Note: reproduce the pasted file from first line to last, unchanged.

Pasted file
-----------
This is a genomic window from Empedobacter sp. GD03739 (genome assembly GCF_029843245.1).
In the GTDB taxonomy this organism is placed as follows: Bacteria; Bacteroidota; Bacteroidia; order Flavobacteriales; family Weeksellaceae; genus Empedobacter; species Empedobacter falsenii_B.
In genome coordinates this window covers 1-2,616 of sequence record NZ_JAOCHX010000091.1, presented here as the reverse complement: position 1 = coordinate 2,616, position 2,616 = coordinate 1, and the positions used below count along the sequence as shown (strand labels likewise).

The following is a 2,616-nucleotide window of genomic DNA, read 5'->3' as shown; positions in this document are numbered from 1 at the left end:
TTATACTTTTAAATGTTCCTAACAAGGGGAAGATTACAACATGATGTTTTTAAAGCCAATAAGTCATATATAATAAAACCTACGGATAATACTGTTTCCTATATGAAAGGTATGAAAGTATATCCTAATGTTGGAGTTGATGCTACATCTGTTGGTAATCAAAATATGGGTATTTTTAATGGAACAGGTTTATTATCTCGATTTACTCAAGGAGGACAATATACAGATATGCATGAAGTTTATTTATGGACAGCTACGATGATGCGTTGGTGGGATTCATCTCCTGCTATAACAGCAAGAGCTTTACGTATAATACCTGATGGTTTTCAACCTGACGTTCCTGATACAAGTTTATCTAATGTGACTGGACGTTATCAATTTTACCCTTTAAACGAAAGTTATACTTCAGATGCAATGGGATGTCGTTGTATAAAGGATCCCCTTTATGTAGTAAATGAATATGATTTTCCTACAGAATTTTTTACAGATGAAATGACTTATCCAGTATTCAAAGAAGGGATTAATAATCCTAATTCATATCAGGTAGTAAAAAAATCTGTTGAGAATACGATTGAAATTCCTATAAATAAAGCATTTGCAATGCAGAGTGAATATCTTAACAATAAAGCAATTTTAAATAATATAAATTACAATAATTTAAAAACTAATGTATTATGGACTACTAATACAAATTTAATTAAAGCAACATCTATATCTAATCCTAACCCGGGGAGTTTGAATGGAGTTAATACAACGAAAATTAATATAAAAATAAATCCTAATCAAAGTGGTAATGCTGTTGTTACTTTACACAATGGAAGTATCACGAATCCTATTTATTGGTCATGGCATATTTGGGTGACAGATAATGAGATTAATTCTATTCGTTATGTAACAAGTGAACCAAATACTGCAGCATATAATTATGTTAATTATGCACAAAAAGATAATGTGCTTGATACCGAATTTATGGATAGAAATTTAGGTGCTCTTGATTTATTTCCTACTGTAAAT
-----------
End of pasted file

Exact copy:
This is a genomic window from Empedobacter sp. GD03739 (genome assembly GCF_029843245.1).
In the GTDB taxonomy this organism is placed as follows: Bacteria; Bacteroidota; Bacteroidia; order Flavobacteriales; family Weeksellaceae; genus Empedobacter; species Empedobacter falsenii_B.
In genome coordinates this window covers 1-2,616 of sequence record NZ_JAOCHX010000091.1, presented here as the reverse complement: position 1 = coordinate 2,616, position 2,616 = coordinate 1, and the positions used below count along the sequence as shown (strand labels likewise).

The following is a 2,616-nucleotide window of genomic DNA, read 5'->3' as shown; positions in this document are numbered from 1 at the left end:
TTATACTTTTAAATGTTCCTAACAAGGGGAAGATTACAACATGATGTTTTTAAAGCCAATAAGTCATATATAATAAAACCTACGGATAATACTGTTTCCTATATGAAAGGTATGAAAGTATATCCTAATGTTGGAGTTGATGCTACATCTGTTGGTAATCAAAATATGGGTATTTTTAATGGAACAGGTTTATTATCTCGATTTACTCAAGGAGGACAATATACAGATATGCATGAAGTTTATTTATGGACAGCTACGATGATGCGTTGGTGGGATTCATCTCCTGCTATAACAGCAAGAGCTTTACGTATAATACCTGATGGTTTTCAACCTGACGTTCCTGATACAAGTTTATCTAATGTGACTGGACGTTATCAATTTTACCCTTTAAACGAAAGTTATACTTCAGATGCAATGGGATGTCGTTGTATAAAGGATCCCCTTTATGTAGTAAATGAATATGATTTTCCTACAGAATTTTTTACAGATGAAATGACTTATCCAGTATTCAAAGAAGGGATTAATAATCCTAATTCATATCAGGTAGTAAAAAAATCTGTTGAGAATACGATTGAAATTCCTATAAATAAAGCATTTGCAATGCAGAGTGAATATCTTAACAATAAAGCAATTTTAAATAATATAAATTACAATAATTTAAAAACTAATGTATTATGGACTACTAATACAAATTTAATTAAAGCAACATCTATATCTAATCCTAACCCGGGGAGTTTGAATGGAGTTAATACAACGAAAATTAATATAAAAATAAATCCTAATCAAAGTGGTAATGCTGTTGTTACTTTACACAATGGAAGTATCACGAATCCTATTTATTGGTCATGGCATATTTGGGTGACAGATAATGAGATTAATTCTATTCGTTATGTAACAAGTGAACCAAATACTGCAGCATATAATTATGTTAATTATGCACAAAAAGATAATGTGCTTGATACCGAATTTATGGATAGAAATTTAGGTGCTCTTGATTTATTTCCTACTGTAAAT